Objective: The purpose of this narrative review is to summarize the effects of carrying school backpacks on spine and low-back biomechanics as a risk factor for low back pain in young individuals. Background: Backpacks constitute a considerable daily load for schoolchildren. Consistently, a large number of children attribute their low back pain experience to backpack use. Method: A literature search was conducted using a combination of keywords related to the impact of carrying backpacks on lower back biomechanics. The references of each identified study were further investigated to identify additional studies. Results: Twenty-two studies met inclusion criteria. A total of 1,159 people aged 7 to 27 years were included in the studies. The added load of a backpack and the changes in spinal posture when carrying a backpack impose considerable demand on internal tissues and likely result in considerable spinal loads. The findings included results related to the effects of backpack weight and position on trunk kinematics and spine posture as well as trunk muscle activity during upright standing, walking, and ascending and descending stairs. Conclusion: Backpack-induced changes in trunk kinematics for a given activity reflect alterations in mechanical demand of the activity on the lower back that should be balanced internally by the active and passive responses of lower back tissues. Although the reported alterations in trunk muscle activities and lumbar posture are indications of changes in the active and passive response of the lower back tissues, the resultant effects on spinal load, that is, an important causal factor for low back pain, remains to be investigated in the future. A knowledge of backpack-induced changes in spinal loads can inform design of interventions aimed at reduction of spinal load via improved backpack design or limitation on carrying duration. Application: This narrative review is intended to serve as an educational article for students and trainees in ergonomics and occupational biomechanics.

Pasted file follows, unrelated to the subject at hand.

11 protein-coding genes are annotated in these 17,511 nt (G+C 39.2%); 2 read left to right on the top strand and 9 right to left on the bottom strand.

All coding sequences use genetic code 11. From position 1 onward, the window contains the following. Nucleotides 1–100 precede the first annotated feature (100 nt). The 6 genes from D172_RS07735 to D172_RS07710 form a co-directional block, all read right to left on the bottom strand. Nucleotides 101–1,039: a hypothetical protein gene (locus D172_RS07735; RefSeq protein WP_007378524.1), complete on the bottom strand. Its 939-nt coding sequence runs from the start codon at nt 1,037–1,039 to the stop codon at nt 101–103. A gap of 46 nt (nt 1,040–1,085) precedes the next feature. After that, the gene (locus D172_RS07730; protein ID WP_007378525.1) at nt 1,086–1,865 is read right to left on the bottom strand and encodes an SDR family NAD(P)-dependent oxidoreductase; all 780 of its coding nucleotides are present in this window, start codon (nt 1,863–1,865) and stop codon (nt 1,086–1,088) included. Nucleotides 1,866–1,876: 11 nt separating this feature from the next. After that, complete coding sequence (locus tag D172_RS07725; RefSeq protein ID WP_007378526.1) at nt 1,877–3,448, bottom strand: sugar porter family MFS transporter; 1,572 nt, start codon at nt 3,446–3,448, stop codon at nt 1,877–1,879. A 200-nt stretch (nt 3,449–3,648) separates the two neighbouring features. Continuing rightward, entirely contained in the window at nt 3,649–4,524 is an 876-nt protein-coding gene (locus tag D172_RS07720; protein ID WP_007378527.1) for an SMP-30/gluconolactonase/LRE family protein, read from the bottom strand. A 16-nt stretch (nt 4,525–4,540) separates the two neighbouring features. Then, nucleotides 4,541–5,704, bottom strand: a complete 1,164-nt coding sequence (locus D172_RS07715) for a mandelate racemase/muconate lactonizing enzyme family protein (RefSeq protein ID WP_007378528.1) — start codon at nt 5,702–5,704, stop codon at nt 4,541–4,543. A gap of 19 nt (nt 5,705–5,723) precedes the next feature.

|Number of pages||10|
|State||Published - Sep 1 2020|
Bibliographical noteFunding Information:
The authors would like to acknowledge and thank Beth Axtell for her contribution as technical editor for this review. C.S. and I.S. were supported in part by an award (5R03HD086512-02) from the National Center for Medical Rehabilitation Research (NIH-NICHD) and an award from the Office of the Assistant Secretary of Defense for Health Affairs, through the Peer Reviewed Orthopaedic Research Program (award #W81XWH-14-2-0144).
© 2019, Human Factors and Ergonomics Society.
- low back pain
- narrative review
ASJC Scopus subject areas
- Human Factors and Ergonomics
- Applied Psychology
- Behavioral Neuroscience